Invasive ant survey

The Animal and Plant Health Agency (APHA) are asking for help with a survey to help monitor the spread of the invasive garden ant.
The invasive garden ant (Lasius neglectus) is a pest species morphologically very similar to the native garden ant. It was first discovered in the UK in 2009 (although has probably been here undetected for much longer) and is now known to be present at six sites. Lasius neglectus has negative impacts on native insect fauna and can be a significant nuisance in buildings.

Understanding the distribution of Lasius neglectus in the UK is vital for planning a national policy response to the species and early detection greatly improves the chances of mitigating its impacts and preventing further spread. Researchers at the University of York, alongside the Animal and Plant Health Agency and other partners, are conducting a survey of sites (including gardens and botanical collections) that have a high probability of having the ant.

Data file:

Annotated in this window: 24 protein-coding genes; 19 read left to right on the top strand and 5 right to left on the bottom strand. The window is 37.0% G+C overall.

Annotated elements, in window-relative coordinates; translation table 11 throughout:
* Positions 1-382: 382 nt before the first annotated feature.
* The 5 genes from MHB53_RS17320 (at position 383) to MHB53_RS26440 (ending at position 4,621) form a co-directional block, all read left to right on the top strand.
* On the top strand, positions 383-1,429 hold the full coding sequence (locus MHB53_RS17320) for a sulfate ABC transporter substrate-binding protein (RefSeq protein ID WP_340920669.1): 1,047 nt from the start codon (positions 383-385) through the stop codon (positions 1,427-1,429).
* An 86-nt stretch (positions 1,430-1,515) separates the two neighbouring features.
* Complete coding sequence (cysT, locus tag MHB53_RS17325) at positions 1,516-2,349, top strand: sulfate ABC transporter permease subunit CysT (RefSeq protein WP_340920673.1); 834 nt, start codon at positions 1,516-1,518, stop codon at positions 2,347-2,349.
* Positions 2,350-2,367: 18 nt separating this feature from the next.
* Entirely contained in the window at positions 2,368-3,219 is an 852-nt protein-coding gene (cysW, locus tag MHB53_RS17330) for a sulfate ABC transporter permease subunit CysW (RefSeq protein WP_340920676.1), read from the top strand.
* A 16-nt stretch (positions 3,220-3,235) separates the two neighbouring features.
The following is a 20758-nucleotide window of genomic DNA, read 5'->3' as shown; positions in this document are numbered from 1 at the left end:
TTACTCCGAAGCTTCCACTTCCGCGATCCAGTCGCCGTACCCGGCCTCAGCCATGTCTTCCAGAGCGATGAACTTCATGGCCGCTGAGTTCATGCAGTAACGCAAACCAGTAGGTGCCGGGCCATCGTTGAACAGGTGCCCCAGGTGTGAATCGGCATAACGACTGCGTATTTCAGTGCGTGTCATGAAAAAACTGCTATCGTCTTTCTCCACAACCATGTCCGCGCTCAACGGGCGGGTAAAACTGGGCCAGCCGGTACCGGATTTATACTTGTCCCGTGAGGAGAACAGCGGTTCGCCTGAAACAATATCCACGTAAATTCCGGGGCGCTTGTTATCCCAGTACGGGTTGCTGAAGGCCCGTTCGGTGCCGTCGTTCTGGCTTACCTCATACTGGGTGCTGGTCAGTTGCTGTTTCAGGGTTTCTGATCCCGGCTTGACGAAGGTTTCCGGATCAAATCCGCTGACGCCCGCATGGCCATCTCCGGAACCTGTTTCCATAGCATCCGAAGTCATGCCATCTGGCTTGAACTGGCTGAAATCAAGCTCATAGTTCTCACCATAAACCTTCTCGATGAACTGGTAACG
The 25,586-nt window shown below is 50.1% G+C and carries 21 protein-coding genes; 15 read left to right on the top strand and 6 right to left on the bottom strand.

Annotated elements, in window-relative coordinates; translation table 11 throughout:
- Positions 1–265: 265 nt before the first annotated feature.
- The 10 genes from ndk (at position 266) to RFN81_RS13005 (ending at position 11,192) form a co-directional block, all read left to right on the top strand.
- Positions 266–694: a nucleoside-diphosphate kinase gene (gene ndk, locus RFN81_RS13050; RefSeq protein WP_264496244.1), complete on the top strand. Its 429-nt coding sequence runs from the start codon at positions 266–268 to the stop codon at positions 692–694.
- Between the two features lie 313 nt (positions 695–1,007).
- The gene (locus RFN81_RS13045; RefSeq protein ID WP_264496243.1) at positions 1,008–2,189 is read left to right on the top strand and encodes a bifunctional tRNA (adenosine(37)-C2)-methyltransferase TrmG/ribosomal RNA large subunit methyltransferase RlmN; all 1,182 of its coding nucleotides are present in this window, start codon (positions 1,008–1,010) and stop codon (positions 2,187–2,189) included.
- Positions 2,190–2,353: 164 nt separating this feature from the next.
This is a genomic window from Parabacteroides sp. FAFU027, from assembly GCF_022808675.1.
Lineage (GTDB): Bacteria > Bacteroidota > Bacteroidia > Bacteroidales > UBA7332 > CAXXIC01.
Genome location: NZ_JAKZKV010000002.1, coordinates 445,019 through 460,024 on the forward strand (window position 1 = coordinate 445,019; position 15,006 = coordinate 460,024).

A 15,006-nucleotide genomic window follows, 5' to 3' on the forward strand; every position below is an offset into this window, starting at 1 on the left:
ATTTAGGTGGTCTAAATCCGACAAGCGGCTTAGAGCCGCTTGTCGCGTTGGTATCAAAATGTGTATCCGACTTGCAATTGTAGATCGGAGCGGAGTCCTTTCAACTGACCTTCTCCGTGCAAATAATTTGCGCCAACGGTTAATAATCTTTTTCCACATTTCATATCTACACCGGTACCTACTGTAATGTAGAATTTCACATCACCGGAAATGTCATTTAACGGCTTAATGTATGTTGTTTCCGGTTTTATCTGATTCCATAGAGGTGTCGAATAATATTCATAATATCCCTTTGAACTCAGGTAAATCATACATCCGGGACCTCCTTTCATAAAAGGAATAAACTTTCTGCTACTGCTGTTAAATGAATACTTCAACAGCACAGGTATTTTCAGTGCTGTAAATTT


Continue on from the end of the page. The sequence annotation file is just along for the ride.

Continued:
The survey involves placing four (non-toxic) adhesive traps baited with honey at the site, leaving them out for two weeks before collecting them and then freezing them overnight. All materials and full instruction would be supplied to the gardens along with return postage.

If you are able to help please contact Phillip at  pbb502@york.ac.uk

An information sheet about Lasius neglectus can be found at:
Lasius info sheet

Image of an ant attacking a scale bug ©NERC

 

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